New Books

The Politics of Aesthetics ( BH39 .R3513 2004 ) “rethinks the relation between art and politics, reclaiming ‘aesthetics’ from its current narrow confines to reveal its significance for contemporary experience. Presented as a set of inter-linked interviews, The Politics of Aesthetics ranges across art and politics, the uses and abuses of modernity, the role of visual technologies, the relationship between history and fiction, utopias, the avant-garde and the three aesthetic regimes which constitute the ‘partitions of the sensible.’ Already translated into five languages, this English edition of The Politics of Aesthetics includes a new afterword by Slavoj Zizek and a new interview with Ranciere.”

Empathic Vision ( N8257 .B46 2005 ) analyses contemporary visual art produced in the context of conflict and trauma from a range of countries, including Colombia, Northern Ireland, South Africa, and Australia. It focuses on what makes visual language unique, arguing that the “affective” quality of art contributes to a new understanding of the experience of trauma and loss. By extending the concept of empathy, it also demonstrates how we might, through art, make connections with people in different parts of the world whose experiences differ from our own. The book makes a distinct contribution to trauma studies, which has tended to concentrate on literary forms of expression. It also offers a sophisticated theoretical analysis of the operations of art, drawing on philosophers such as Gilles Deleuze, but setting this within a postcolonial framework. You can read the first chapter here.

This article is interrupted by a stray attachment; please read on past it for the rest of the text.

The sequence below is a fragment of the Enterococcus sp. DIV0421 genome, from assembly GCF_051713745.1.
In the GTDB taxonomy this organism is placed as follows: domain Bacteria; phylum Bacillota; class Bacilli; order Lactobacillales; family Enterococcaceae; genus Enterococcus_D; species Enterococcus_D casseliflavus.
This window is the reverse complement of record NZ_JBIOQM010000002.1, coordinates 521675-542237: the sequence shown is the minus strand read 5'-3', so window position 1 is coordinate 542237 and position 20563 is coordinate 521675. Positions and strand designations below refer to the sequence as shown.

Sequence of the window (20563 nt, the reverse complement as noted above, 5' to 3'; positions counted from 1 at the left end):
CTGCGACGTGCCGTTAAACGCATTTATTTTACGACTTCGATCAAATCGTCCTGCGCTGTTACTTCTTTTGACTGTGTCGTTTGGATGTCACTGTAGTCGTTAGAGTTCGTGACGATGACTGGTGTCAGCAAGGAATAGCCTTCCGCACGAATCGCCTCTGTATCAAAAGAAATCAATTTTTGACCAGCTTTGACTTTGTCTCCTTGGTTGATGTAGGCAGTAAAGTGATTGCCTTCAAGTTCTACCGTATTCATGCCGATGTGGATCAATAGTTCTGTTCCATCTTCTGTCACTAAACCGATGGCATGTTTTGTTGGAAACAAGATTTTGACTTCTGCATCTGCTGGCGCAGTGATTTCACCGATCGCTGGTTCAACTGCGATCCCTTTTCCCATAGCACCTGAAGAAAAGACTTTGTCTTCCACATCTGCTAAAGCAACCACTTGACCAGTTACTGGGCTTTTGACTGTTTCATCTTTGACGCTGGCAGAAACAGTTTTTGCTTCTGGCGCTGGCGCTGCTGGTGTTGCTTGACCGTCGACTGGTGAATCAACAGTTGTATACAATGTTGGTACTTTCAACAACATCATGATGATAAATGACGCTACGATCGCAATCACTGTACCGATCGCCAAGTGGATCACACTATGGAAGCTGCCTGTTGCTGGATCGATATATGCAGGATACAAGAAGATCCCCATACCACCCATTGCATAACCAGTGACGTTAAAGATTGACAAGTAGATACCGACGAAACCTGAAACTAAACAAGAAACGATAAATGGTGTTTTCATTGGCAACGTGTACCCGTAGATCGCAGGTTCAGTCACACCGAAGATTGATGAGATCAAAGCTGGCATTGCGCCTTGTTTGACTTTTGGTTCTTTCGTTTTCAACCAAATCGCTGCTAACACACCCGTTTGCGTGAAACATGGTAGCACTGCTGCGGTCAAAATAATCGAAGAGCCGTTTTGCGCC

How does the spectacle of the sufferings of others (via television or newsprint) affect us? Are viewers inured–or incited–to violence by the depiction of cruelty? In Regarding the Pain of Others ( HM 554 .S65 2003x ), Susan Sontag takes a fresh look at the representation of atrocity–from Goya’s The Disasters of War to photographs of the American Civil War, lynchings of blacks in the South, and the Nazi death camps, to contemporary horrific images of Bosnia, Sierra Leone, Rwanda, Israel and Palestine, and New York City on September 11, 2001. Read an excerpt here.

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